Road name which reflects the name of Nicholas Carter in 1574, while the second element indicates that this lane was an approach to gates of Enfield Chase
Carterhatch Lane Halt 12th June 1916. This Great Eastern Railway Company halt stood north of the road bridge. It was a very simple affair, and was constructed for just £159. Platform constructed from sleepers completely devoid of shelter, and boasted just a name board and two oil lamps. In 1919 it was closed and the platform lingered on for some years, gradually disintegrating, but had gone by the late 1940s.
Created in 1903 from the estate of the former manor house called Durrants, recorded as ‘Durauntespiace’ 1382, ‘Durantes manor ‘1402, so named from the family of Adam Durant 1244.
This area was known in 1572 as Cocksmith’s End. The name changed mid-18th and it is marked as Enfield Highway on the Ordnance Survey map of 1822, it is a settlement mainly from the 18th century named from the kings highway leading toward London 1610, a reference to the old Roman road called Ermine Street - now the A1010.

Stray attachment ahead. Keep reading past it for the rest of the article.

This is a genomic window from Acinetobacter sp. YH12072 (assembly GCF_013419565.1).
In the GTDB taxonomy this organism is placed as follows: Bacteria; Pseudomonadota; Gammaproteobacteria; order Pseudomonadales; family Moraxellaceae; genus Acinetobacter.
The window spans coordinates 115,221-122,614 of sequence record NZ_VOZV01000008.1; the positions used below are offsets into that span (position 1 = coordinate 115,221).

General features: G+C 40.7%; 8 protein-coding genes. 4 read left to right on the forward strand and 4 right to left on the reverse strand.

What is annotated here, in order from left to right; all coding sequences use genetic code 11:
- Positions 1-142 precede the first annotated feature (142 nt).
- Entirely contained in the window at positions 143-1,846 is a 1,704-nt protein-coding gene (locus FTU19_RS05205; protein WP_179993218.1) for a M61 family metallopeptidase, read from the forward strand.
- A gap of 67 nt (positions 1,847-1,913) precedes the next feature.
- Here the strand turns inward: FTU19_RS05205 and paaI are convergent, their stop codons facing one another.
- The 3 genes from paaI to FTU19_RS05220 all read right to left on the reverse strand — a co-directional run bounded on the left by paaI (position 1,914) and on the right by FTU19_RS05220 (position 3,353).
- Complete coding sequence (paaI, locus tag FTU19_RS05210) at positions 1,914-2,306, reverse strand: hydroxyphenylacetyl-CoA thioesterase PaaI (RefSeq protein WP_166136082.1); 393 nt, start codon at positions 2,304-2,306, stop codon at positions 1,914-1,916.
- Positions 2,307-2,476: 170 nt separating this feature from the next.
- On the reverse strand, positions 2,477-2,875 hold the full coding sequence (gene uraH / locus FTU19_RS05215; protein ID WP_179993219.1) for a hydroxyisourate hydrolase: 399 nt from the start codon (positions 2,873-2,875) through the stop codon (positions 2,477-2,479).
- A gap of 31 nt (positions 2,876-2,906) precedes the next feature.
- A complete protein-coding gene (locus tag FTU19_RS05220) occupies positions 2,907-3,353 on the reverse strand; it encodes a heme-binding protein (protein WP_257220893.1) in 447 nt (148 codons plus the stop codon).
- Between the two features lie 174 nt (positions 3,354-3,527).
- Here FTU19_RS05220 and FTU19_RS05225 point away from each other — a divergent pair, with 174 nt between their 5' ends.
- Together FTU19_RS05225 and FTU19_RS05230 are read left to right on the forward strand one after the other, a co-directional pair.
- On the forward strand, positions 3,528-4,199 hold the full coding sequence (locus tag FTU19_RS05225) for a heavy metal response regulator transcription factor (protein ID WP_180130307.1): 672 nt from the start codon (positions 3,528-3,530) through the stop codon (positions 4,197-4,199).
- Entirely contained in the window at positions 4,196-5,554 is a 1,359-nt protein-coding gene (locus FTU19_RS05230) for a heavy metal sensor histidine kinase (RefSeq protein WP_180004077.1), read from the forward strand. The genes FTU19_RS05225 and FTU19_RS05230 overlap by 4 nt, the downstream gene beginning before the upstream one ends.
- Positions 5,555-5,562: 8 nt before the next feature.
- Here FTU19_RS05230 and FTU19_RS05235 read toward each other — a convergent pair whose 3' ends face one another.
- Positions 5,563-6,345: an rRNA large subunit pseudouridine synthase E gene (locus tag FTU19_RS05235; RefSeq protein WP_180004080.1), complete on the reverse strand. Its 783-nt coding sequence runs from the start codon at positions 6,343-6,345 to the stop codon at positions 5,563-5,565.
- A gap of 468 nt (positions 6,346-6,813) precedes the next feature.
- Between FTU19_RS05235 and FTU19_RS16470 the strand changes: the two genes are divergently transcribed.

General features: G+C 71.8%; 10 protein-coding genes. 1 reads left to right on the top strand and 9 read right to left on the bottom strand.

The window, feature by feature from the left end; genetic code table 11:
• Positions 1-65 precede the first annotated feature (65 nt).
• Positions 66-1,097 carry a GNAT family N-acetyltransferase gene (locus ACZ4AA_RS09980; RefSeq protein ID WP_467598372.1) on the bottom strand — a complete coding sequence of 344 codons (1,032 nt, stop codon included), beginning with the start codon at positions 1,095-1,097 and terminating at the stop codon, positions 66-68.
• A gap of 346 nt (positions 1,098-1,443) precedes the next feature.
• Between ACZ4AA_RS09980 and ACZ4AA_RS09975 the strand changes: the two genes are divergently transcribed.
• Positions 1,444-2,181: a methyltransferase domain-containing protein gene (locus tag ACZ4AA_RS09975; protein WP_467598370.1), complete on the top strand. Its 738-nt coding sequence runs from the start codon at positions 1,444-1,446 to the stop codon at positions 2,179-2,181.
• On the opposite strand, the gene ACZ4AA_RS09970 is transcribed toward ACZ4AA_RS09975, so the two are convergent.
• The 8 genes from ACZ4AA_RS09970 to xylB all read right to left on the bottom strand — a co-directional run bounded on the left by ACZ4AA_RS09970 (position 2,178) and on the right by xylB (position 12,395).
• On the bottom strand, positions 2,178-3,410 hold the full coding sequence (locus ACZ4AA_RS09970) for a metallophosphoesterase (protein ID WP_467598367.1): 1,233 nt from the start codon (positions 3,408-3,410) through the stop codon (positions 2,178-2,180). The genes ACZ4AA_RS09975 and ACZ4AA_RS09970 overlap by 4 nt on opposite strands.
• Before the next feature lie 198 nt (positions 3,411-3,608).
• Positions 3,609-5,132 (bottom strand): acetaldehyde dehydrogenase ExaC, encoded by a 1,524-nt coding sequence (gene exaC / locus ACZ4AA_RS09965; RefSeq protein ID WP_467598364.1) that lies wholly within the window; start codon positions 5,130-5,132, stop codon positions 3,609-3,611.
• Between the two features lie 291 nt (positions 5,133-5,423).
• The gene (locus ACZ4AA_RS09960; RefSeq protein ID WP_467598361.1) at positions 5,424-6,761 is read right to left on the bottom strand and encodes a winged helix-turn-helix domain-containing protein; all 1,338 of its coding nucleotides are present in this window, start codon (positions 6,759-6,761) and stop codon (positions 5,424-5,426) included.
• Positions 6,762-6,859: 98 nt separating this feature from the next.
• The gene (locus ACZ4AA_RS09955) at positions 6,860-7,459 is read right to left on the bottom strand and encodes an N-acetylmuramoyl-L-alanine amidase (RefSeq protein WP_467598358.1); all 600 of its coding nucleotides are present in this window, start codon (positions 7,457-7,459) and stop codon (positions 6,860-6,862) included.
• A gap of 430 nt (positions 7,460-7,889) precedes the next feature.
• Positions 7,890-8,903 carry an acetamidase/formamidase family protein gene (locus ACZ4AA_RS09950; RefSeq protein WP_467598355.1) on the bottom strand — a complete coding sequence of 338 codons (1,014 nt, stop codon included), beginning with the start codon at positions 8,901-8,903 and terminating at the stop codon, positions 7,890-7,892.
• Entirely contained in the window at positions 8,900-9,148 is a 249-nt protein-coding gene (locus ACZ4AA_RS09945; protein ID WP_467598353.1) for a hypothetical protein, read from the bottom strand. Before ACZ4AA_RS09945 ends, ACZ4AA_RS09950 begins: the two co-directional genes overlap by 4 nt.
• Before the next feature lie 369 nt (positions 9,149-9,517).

Police Station 1840 which covered much of the surrounding area as far away as Cheshunt
Built along the line of Ermine Street.
Wright’s Almshouses 1843. The heavy hoods over the doorways typical of the date
The Bell. Early 19th later one-storey portico.
Carnegie Library 1909 by R. Collins, District Surveyor.
Albany Pool c. 1990.
23 Enfield Timber Company. A broad-gauge industrial railway steam locomotive from Finland in the timber yard. An 0-6-0 side tank locomotive with outside cylinders built in 1927 by Oy Tampella A/B, Tampere, works number 373. The locomotive carries a running number 792 and is called HEN. It is fitted with a huge balloon spark-arrester chimney so presumably was intended to work, appropriately, on forest lines.